The Importance of Being Extraordinary

Dyer Tolle CDToday I have for you a little departure from my usual book review.  Today I want to tell you about a 2-CD set live lecture from Dr. Wayne Dyer and Eckhart Tolle entitled The Importance of Being Extraordinary.


As I listened to the CDs, the central theme or lesson of the program that hit home for me was the idea of living a conscious life.  When you think about it, so much of our life we live unconsciously.  I can recall driving to work, parking my car and thinking, “How the hell did I get here.”  Have you ever sat with a bag chips and are stunned when you realize you hit the bottom of the bag?  I have and it’s an awful feeling.  I used to think that I felt awful because I just ate my allotment of calories for the day in less than an hour, but I’ve come to realize that I feel awful because at those moments I am not really living.  During these unconscious times you are missing your life because your mind usually has you in the past or in the future. Unconscious living takes you out of the present moment.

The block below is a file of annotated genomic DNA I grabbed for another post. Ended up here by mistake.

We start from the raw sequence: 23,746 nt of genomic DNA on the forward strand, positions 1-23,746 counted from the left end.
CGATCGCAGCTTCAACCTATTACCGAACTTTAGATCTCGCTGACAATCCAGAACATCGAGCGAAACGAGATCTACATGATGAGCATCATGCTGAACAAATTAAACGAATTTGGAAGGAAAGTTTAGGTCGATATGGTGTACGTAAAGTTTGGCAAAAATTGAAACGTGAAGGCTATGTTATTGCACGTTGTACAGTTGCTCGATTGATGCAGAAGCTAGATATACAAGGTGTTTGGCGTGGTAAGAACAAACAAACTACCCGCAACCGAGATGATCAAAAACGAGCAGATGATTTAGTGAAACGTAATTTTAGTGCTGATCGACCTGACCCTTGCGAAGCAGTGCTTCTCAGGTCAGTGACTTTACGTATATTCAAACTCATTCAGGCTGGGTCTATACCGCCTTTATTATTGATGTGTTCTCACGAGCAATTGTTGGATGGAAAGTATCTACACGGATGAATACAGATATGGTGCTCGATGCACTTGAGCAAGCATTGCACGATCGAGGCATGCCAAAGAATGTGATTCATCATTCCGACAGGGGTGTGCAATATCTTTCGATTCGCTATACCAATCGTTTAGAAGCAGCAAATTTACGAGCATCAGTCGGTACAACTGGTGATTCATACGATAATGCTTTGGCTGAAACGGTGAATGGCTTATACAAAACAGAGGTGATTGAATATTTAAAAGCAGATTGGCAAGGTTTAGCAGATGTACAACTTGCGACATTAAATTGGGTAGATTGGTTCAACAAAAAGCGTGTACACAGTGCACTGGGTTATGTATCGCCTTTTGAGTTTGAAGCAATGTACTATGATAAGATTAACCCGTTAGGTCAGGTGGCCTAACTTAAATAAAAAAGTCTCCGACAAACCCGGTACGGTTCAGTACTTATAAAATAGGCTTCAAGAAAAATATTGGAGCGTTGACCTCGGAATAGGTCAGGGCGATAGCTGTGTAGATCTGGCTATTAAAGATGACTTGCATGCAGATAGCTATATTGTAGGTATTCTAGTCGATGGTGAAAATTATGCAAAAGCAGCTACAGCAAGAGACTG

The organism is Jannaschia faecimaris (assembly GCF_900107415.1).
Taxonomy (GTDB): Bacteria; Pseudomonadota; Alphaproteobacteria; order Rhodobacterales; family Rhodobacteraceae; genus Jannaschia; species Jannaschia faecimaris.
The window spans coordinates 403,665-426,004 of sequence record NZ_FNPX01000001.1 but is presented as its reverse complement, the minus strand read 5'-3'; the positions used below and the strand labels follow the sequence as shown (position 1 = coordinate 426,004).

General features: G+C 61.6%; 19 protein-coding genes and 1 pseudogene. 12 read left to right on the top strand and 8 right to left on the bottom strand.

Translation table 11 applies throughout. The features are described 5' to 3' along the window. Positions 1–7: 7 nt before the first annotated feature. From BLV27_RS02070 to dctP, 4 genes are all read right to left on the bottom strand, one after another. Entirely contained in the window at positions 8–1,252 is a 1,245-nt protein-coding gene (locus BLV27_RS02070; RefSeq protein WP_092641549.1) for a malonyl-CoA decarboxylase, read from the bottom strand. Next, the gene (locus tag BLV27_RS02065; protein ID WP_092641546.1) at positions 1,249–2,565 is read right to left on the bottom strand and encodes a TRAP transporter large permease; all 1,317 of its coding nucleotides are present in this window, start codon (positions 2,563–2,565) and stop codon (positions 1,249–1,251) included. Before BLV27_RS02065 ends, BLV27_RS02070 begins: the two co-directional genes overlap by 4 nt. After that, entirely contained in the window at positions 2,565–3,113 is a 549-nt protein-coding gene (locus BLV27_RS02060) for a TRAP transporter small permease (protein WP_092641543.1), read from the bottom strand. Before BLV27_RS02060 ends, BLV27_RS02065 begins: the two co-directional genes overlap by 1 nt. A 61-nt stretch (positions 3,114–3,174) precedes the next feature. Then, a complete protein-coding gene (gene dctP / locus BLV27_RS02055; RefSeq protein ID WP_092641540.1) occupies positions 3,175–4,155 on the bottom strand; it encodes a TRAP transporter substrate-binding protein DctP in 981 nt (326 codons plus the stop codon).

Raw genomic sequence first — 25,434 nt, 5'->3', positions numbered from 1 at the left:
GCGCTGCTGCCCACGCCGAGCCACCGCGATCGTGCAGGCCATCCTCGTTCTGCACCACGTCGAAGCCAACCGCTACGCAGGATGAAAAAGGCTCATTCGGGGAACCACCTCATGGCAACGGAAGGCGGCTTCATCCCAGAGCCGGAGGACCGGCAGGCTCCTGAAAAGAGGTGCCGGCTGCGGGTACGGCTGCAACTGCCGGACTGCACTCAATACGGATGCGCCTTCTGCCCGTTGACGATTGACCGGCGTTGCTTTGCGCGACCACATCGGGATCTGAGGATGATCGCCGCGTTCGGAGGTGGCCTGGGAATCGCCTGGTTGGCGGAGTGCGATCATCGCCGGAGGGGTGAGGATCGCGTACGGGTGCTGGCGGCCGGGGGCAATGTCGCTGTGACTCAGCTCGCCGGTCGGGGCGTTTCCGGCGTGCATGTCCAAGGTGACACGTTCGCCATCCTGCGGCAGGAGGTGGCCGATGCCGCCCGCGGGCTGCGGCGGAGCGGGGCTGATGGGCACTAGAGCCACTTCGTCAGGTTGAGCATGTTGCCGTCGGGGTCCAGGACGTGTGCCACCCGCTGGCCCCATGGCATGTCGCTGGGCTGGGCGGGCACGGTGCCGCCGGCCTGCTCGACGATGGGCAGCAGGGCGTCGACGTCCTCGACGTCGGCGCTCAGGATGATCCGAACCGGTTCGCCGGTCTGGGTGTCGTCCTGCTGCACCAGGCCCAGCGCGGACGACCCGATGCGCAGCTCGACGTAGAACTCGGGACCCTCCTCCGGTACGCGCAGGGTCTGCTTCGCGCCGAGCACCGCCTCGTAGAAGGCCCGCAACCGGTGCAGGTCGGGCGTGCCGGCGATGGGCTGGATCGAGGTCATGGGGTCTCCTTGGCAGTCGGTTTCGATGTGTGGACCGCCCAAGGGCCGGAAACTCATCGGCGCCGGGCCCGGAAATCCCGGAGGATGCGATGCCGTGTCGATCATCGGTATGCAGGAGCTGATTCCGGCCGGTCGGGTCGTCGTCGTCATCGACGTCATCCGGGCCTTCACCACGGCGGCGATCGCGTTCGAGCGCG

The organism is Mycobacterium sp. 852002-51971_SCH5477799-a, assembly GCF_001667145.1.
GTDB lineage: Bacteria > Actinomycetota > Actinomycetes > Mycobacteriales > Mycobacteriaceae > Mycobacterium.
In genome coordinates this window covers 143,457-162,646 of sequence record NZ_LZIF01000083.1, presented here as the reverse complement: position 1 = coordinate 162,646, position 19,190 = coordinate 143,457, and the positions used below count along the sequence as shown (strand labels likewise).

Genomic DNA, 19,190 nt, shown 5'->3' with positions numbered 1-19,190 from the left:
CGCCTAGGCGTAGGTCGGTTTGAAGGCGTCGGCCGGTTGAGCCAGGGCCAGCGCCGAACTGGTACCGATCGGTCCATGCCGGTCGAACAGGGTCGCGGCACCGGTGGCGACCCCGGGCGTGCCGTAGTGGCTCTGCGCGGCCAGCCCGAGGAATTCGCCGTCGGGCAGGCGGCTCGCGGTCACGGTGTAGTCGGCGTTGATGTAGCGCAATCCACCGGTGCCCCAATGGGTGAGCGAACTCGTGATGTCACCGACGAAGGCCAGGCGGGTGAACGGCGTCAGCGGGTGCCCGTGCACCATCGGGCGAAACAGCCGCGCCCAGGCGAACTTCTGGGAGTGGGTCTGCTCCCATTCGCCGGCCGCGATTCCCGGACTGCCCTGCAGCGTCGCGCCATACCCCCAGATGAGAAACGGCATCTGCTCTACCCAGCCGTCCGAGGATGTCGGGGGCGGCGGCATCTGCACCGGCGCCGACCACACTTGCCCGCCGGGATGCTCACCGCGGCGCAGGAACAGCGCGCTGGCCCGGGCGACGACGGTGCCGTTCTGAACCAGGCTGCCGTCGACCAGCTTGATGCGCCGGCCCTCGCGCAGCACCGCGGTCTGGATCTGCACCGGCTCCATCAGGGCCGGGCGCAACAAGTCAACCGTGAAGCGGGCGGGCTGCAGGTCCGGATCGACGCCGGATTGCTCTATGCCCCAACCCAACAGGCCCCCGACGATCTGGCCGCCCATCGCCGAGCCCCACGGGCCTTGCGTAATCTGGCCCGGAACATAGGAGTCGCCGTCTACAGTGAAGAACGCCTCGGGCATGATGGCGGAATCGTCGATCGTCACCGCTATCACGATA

During the lecture Wayne and Eckhart provide insight to why the present moment is where the magic happens.  Only when we are in the present moment do we rid ourselves of labels and the constant chatter of the mind.  It is here that we can be extraordinary.  These two thought leaders share poetry, fables, stories and laughs to inspire you to live in the present, to live consciously. I especially liked how Wayne teased Eckhart about being named the most influential spiritual teacher in the world.   According to this poll, Wayne was number three.  Eckhart laughed and pointed out that in the now that they were experiencing, they were just two guys on stage sharing their gifts and enjoying each other in the present moment.  So glad that moment was captured for us to enjoy here in the now because it was extraordinary.


FTC Disclosure: I received this product for free from Hay House Publishing for this review. The opinion in this review is unbiased and reflects my honest judgment of the product.


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